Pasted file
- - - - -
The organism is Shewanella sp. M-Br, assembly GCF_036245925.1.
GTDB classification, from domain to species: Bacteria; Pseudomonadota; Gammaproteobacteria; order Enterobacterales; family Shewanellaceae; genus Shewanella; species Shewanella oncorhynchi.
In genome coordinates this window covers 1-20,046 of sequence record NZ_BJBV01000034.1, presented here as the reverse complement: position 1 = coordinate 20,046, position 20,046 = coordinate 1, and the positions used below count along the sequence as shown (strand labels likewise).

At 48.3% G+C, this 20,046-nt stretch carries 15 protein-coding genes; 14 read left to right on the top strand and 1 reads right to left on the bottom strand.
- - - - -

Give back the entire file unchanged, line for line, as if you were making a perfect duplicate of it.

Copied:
The organism is Shewanella sp. M-Br, assembly GCF_036245925.1.
GTDB classification, from domain to species: Bacteria; Pseudomonadota; Gammaproteobacteria; order Enterobacterales; family Shewanellaceae; genus Shewanella; species Shewanella oncorhynchi.
In genome coordinates this window covers 1-20,046 of sequence record NZ_BJBV01000034.1, presented here as the reverse complement: position 1 = coordinate 20,046, position 20,046 = coordinate 1, and the positions used below count along the sequence as shown (strand labels likewise).

At 48.3% G+C, this 20,046-nt stretch carries 15 protein-coding genes; 14 read left to right on the top strand and 1 reads right to left on the bottom strand.